19Possible practical applications of water hyacinth The Mennonite Central Committee of Bangladesh has been experimenting with paper production from water hyacinth for some years. They have established two projects that make paper from water hyacinth stems.Another application of water hyacinth is the production of fibreboards for a variety of end uses. The House and Building Research Institute in Dhaka has carried out experimental work on the production of fibre boards from water hyacinth fibre and other indigenous materials.
20The fibre from the stems of the water hyacinth plant can be used to make rope. The stalk from the plant is shredded lengthways to expose the fibres and then left to dry for several days.In the Philippines water hyacinth is dried and used to make baskets and matting for domestic use.Biogas production, water purification, animal fodder, fertilisers, fish feed......
22Waterborne Infectious Diseases Typhoid and Intestinal ailments caused by bacteria, parasites, and viruses.Among the most serious parasitic diseases are amoebiasis, giardiasis, ascariasis, and hookworm.In 1993, high cryptosporidium levels in Milwaukee's drinking water supply sickened more than 400,000 residents. Waterborne diseases occur when parasites or other disease-causing microorganisms are transmitted via contaminated water, particularly water contaminated by pathogens originating from excreta.typhoid, intestinal parasites, and most of the enteric and diarrheal diseases caused by bacteria, parasites, and viruses. Among the most serious parasitic diseases are amoebiasis, giardiasis, ascariasis, and hookworm.Developed countries are not immune to the problem of infectious waterborne diseases. In 1993, high cryptosporidium levels in Milwaukee's drinking water supply sickened more than 400,000 residents. Every year there are thousands of beach closings in the US, and outdated monitoring methods may in some cases leave beachgoers vulnerable to a range of illnesses. Polluted beach water can cause rashes, ear aches, pink eye, respiratory infections, hepatitis, encephalitis, gastroenteritis, diarrhea, vomiting, and stomach aches. Hey, that's no day at the beach!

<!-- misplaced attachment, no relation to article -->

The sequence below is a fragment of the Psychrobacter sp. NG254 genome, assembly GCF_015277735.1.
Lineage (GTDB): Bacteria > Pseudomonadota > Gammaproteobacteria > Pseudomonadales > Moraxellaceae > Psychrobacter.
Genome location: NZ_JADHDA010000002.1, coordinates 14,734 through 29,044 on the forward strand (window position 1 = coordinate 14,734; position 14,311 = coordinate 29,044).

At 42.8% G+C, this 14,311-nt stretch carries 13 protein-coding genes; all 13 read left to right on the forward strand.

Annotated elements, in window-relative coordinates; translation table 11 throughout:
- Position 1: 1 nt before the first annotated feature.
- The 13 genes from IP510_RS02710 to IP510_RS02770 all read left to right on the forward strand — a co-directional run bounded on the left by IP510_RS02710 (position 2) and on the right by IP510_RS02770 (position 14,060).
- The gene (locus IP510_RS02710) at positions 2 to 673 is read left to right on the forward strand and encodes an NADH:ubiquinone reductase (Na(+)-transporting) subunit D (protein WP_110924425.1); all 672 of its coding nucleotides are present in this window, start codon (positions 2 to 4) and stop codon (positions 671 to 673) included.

23Nutrient PollutionNutrients: The discharges of nitrogen, phosphorus, and other nutrients coming from agriculture, waste disposal, coastal development, and fossil fuel use.Harmful overgrowths of algae- direct toxic effects –’low-oxygen conditions’Toxic Algae- "harmful algal blooms," – also referred to as "red tides" or "brown tides.“Zooplankton eat the toxic algae and begin passing the toxins up the food chain.Nutrient-pollution-driven blooms of non-toxic algae and seaweed –reduction of water clarityThe discharges of nitrogen, phosphorus, and other nutrients come from agriculture, waste disposal, coastal development, and fossil fuel use. Once nutrient pollution reaches the coastal zone, it stimulates harmful overgrowths of algae, which can have direct toxic effects and ultimately result in low-oxygen conditions. Certain types of algae are toxic. Overgrowths of these algae result in "harmful algal blooms," which are more colloquially referred to as "red tides" or "brown tides." Zooplankton eat the toxic algae and begin passing the toxins up the food chain, affecting edibles like clams, and ultimately working their way up to seabirds, marine mammals, and humans. The result can be illness and sometimes death.